Portugal’s unemployment rate hit a euro-era record high in the period July-September when the economy shrank for the eighth quarter in a row as the government sticks to commitments taken on with the IMF and the European Union in exchange for a 78-billion-euro bailout.
The figures were released as the country held a one-day national stoppage to protest the policies of the center-right administration of Prime Minister Pedro Passos Coelho.
The National Statistics Institute (INE) said the jobless rate in the third quarter climbed to 15.8 percent from 15.0 percent the previous three months and from 12.4 percent a year earlier. The number of people out of work rose 5.3 percent from the second quarter and 26.3 percent from a year earlier to 870,900.
The INE also reported that GDP shrank 0.8 percent on a quarterly basis in the period July-September after a decline of 1.1 percent in the previous three-month period. Activity has fallen in each quarter since the end of 2010.
Portugal is suffering from a milder strain of the Greek disease”
Passos Coelho said the government expected the jobless rate to rise, adding that the decline in the economy in the third quarter was in line with the government’s central forecast of a recession this year of around three percent. The prime minister predicted a shift in the economic cycle next year. “Unemployment is a process the country has to go through,” he said. “We knew unemployment was going to increase before seeing it decline,” he added.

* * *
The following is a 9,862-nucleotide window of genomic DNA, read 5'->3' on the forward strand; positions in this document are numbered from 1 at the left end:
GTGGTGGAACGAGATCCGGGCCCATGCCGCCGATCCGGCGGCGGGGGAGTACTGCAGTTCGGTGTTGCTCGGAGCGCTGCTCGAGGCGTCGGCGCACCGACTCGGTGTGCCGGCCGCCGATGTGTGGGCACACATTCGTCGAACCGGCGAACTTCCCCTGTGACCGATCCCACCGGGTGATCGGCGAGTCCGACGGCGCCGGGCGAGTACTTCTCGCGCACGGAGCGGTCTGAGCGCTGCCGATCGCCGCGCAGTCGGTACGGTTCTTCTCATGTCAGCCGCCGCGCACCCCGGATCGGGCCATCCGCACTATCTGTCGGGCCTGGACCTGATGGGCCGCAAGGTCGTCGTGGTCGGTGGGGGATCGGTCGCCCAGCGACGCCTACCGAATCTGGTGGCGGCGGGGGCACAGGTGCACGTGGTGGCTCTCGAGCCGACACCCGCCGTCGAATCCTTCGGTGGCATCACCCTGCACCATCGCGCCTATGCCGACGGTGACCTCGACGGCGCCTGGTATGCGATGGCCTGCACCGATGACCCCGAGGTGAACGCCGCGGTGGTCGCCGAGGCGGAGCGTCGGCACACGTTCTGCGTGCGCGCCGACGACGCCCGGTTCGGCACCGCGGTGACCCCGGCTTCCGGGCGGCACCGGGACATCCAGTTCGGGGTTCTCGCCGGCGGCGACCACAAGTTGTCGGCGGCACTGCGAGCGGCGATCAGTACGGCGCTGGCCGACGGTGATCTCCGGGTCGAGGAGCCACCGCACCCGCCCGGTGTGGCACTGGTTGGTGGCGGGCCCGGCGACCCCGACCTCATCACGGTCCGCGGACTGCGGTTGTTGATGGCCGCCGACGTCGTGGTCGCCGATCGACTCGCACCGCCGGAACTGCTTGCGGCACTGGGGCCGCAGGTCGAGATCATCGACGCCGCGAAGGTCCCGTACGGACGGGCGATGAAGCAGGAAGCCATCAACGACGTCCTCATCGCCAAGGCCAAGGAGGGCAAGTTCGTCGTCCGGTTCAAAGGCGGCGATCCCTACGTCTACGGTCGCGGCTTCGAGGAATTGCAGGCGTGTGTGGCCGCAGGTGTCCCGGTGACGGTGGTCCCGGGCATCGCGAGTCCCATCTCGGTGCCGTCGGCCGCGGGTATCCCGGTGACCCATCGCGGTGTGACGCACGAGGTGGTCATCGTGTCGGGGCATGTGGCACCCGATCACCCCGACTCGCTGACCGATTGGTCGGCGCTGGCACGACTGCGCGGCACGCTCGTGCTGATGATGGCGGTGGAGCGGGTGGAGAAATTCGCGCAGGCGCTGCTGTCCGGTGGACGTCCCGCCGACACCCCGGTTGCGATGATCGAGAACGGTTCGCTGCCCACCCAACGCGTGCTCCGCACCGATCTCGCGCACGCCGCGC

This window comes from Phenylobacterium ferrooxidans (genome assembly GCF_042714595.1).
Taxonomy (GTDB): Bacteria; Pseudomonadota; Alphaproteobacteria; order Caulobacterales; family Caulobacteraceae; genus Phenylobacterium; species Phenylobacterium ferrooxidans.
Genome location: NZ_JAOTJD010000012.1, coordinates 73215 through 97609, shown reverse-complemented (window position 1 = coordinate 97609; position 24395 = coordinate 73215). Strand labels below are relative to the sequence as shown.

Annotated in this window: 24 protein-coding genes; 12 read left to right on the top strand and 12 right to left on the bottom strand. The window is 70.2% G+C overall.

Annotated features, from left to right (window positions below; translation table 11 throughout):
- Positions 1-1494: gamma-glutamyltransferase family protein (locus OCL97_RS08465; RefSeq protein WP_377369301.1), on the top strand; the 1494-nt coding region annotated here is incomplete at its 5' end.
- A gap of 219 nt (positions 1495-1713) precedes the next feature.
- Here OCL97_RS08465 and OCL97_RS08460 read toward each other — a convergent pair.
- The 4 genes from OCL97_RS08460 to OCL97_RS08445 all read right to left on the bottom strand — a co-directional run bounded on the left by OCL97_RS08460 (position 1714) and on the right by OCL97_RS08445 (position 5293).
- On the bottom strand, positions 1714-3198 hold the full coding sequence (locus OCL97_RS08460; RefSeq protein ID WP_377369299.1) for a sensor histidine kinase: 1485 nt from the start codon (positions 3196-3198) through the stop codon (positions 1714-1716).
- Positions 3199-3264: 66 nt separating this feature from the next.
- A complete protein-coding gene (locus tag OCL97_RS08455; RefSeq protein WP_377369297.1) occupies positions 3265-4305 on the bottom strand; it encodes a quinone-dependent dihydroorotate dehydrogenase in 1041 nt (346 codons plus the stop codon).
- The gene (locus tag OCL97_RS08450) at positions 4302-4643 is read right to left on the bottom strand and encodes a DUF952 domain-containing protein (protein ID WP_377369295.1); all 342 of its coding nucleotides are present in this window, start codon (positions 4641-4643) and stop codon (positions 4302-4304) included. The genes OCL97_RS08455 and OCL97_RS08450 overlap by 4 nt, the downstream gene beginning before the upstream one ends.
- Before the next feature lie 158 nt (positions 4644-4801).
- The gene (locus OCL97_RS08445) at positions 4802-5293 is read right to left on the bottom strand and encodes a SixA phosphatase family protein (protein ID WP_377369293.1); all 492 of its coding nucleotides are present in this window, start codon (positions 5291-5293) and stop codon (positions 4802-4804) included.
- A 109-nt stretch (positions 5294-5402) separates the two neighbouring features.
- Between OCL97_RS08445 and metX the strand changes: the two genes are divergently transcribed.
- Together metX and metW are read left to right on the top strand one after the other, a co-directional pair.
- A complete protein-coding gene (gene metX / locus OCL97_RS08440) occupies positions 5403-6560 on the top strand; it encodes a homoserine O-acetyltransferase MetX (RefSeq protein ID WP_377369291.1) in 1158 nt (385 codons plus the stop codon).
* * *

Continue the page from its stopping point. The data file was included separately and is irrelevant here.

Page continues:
"We are fulfilling a very tough adjustment process, not in order to show our obedience, but because this way we make our country recover," Passos Coelho said in a televised speech. "We have to lower our level of spending in line with our possibilities."
On an annual basis, GDP declined 3.4 percent in the third quarter after shrinking 3.2 percent the previous three months. The INE said domestic demand contribution to GDP was less negative in the quarter, as the contraction in investment slowed. The positive contribution of net external demand decreased significantly as exports slowed.
According to figures released Wednesday by Eurostat, the European Union’s statistics office, industry output in Portugal declined 12.0 percent from the previous month and was down 8.8 percent from a year earlier, the second-worst performance in the 27-nation bloc.
The jobless rate among those aged 15-24 climbed to 39.0 percent in the third quarter from 35.5 percent the previous three months and from 30.0 percent a year earlier.
Given the extent of economic crisis, the European Commission has given Portugal another year to bring its public deficit back within the European Union ceiling of three percent of GDP. It now has until 2014 to do so.
“Portugal is suffering from a milder strain of the Greek disease,” Bloomberg quoted Nicholas Spiro, managing director of Spiro Sovereign Strategy in London, as saying. “Even after the troika cut the government some fiscal slack, the outlook for GDP is extremely bleak. The credibility of the government’s fiscal consolidation program risks being undermined by the severity of the downturn.”